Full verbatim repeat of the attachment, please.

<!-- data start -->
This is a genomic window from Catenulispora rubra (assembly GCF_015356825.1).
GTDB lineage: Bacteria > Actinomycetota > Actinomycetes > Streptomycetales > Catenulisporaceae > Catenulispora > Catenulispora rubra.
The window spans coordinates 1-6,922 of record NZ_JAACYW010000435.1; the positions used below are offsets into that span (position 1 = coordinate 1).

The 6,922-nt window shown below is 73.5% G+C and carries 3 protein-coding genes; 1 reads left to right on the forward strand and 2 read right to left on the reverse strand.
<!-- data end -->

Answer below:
This is a genomic window from Catenulispora rubra (assembly GCF_015356825.1).
GTDB lineage: Bacteria > Actinomycetota > Actinomycetes > Streptomycetales > Catenulisporaceae > Catenulispora > Catenulispora rubra.
The window spans coordinates 1-6,922 of record NZ_JAACYW010000435.1; the positions used below are offsets into that span (position 1 = coordinate 1).

The 6,922-nt window shown below is 73.5% G+C and carries 3 protein-coding genes; 1 reads left to right on the forward strand and 2 read right to left on the reverse strand.